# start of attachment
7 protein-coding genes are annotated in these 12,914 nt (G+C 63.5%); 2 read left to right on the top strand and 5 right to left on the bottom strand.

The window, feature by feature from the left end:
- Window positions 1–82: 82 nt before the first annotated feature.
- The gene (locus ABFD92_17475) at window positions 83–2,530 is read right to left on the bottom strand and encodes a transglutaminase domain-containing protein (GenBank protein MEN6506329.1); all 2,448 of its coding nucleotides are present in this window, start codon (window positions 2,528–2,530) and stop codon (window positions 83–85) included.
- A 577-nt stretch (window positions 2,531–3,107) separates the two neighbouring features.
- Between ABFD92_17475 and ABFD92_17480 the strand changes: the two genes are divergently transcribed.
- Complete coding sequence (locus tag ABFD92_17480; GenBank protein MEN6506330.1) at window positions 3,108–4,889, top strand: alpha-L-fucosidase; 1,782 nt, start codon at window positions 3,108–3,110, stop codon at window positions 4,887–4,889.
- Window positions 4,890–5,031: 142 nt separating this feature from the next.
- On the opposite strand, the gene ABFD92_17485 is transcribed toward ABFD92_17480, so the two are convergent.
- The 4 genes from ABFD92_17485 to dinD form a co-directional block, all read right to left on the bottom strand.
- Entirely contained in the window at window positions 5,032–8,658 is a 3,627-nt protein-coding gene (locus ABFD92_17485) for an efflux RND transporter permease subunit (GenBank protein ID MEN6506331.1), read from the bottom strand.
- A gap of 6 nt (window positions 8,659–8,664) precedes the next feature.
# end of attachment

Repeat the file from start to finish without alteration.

7 protein-coding genes are annotated in these 12,914 nt (G+C 63.5%); 2 read left to right on the top strand and 5 right to left on the bottom strand.

The window, feature by feature from the left end:
- Window positions 1–82: 82 nt before the first annotated feature.
- The gene (locus ABFD92_17475) at window positions 83–2,530 is read right to left on the bottom strand and encodes a transglutaminase domain-containing protein (GenBank protein MEN6506329.1); all 2,448 of its coding nucleotides are present in this window, start codon (window positions 2,528–2,530) and stop codon (window positions 83–85) included.
- A 577-nt stretch (window positions 2,531–3,107) separates the two neighbouring features.
- Between ABFD92_17475 and ABFD92_17480 the strand changes: the two genes are divergently transcribed.
- Complete coding sequence (locus tag ABFD92_17480; GenBank protein MEN6506330.1) at window positions 3,108–4,889, top strand: alpha-L-fucosidase; 1,782 nt, start codon at window positions 3,108–3,110, stop codon at window positions 4,887–4,889.
- Window positions 4,890–5,031: 142 nt separating this feature from the next.
- On the opposite strand, the gene ABFD92_17485 is transcribed toward ABFD92_17480, so the two are convergent.
- The 4 genes from ABFD92_17485 to dinD form a co-directional block, all read right to left on the bottom strand.
- Entirely contained in the window at window positions 5,032–8,658 is a 3,627-nt protein-coding gene (locus ABFD92_17485) for an efflux RND transporter permease subunit (GenBank protein ID MEN6506331.1), read from the bottom strand.
- A gap of 6 nt (window positions 8,659–8,664) precedes the next feature.